- The Washington Times - Tuesday, March 27, 2007

Russia said yesterday that it was still considering a U.N. proposal giving de facto independence to the Serbian province of Kosovo, despite Serbian hopes that Moscow would veto the plan.

Russian Foreign Minister Sergey Lavrov, meeting with reporters in Moscow, backed away from Russian statements vowing to oppose any political settlement for Kosovo that was not supported by Belgrade.

“I think it is premature to say who is going to vote and how,” Mr. Lavrov said of the plan released a day earlier by U.N. mediator Martti Ahtisaari for “supervised independence” for the breakaway province.

The United States and Europe have strongly backed the Ahtisaari plan, saying it is unrealistic to expect that Kosovo’s huge ethnic Albanian majority will ever accept Serbian control.

Albanians represent approximately 90 percent of Kosovo’s 2 million people.

Technically still part of Serbia, Kosovo has been under international administration since the 1999 NATO-led war that ousted the troops of Yugoslav President Slobodan Milosevic. NATO intervened to halt what it said was an ethnic-cleansing campaign that killed 10,000 Albanians and forced 1 million more to flee their homes.

U.S. Undersecretary of State R. Nicholas Burns is in Europe this week, conferring with NATO and EU officials in part to build support for the U.N. plan. U.S. officials say they hope to have a U.N. Security Council vote endorsing the proposal by June.

Serbian officials, who consider Kosovo the cradle of Serbian history, religion and culture, are banking on a Russian veto in the Security Council to block the independence plan.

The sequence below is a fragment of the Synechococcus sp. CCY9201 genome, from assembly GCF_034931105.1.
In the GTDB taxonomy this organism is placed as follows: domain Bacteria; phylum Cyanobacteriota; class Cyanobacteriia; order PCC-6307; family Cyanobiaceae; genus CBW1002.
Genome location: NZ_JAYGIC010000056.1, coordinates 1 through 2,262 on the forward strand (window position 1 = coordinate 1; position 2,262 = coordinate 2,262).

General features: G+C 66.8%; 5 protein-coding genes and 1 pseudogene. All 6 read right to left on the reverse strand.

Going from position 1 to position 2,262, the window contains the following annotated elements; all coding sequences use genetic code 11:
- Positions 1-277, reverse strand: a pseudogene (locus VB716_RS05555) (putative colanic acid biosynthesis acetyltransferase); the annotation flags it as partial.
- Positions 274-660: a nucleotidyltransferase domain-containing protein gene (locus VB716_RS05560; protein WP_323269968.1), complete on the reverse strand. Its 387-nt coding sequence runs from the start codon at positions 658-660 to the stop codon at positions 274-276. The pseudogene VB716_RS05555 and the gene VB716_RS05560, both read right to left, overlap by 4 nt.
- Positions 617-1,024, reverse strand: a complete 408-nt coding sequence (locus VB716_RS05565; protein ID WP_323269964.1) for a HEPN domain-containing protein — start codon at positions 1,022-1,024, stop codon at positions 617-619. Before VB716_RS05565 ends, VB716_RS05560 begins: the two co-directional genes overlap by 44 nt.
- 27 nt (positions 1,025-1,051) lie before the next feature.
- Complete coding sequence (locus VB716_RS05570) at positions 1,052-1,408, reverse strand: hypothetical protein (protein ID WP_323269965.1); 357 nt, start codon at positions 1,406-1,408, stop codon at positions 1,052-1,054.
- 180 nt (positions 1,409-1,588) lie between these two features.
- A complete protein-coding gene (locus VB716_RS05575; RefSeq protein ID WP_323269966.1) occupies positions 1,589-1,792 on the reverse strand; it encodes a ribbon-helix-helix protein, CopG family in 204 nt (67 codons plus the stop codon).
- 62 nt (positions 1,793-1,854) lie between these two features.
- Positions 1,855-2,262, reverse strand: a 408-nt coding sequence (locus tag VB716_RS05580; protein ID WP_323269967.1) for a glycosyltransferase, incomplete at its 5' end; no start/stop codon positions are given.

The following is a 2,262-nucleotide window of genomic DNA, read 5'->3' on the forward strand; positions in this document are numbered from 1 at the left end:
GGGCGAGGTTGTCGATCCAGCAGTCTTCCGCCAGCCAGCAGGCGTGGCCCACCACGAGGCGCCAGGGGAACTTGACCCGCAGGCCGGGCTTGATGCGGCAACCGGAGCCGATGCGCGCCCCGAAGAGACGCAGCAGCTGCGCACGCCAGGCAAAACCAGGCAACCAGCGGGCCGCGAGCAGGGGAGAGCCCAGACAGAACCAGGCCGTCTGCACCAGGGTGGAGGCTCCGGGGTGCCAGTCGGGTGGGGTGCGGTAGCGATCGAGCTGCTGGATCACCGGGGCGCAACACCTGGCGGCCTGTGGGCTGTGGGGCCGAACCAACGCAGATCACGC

“We are convinced the proposal will fail in the Security Council and that will open a door to a new negotiation process with a new mediator,” nationalist Serbian President Vojislav Kostunica said in a statement released yesterday.

“Serbia once again declares that [Kosovo] will never be independent and that Serbia rejects in advance any attempt at seizing Kosovo as an act of legal aggression,” he added.

A Russian diplomat to the European Union said last month that Moscow would oppose any “imposed solution,” and the Russian Foreign Ministry said on Monday that an independent Kosovo would “impose severe and serious complications on the stability of Europe.”

Senior U.S. officials say privately that it is still an open question whether Russia would veto the Ahtisaari plan, despite its long-standing ties to Belgrade.

Mr. Lavrov in his public comments appeared to be giving Russia maneuvering room as talks continue in the coming weeks among Kosovo’s Albanian leaders, Serbia and the United Nations.

He told Russian lawmakers last week that Moscow would not insist that Kosovo’s independence set a precedent for other separatist groups in Europe, including Russian-backed independence movements in Georgia and Moldova. Russian President Vladimir Putin has warned that an imposed Kosovo separation could serve as a model for other “frozen conflicts.”

LOAD COMMENTS ()

 

Click to Read More

Click to Hide